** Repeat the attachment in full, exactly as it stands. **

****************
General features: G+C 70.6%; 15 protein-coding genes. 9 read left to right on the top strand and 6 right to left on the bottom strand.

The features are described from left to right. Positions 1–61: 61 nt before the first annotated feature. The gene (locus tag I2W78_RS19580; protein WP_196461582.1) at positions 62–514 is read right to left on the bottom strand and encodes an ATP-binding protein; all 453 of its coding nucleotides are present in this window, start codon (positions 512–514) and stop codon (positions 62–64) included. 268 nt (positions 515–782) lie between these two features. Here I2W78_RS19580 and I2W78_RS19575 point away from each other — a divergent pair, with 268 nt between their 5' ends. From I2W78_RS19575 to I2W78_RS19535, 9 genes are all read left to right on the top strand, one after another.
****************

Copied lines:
General features: G+C 70.6%; 15 protein-coding genes. 9 read left to right on the top strand and 6 right to left on the bottom strand.

The features are described from left to right. Positions 1–61: 61 nt before the first annotated feature. The gene (locus tag I2W78_RS19580; protein WP_196461582.1) at positions 62–514 is read right to left on the bottom strand and encodes an ATP-binding protein; all 453 of its coding nucleotides are present in this window, start codon (positions 512–514) and stop codon (positions 62–64) included. 268 nt (positions 515–782) lie between these two features. Here I2W78_RS19580 and I2W78_RS19575 point away from each other — a divergent pair, with 268 nt between their 5' ends. From I2W78_RS19575 to I2W78_RS19535, 9 genes are all read left to right on the top strand, one after another.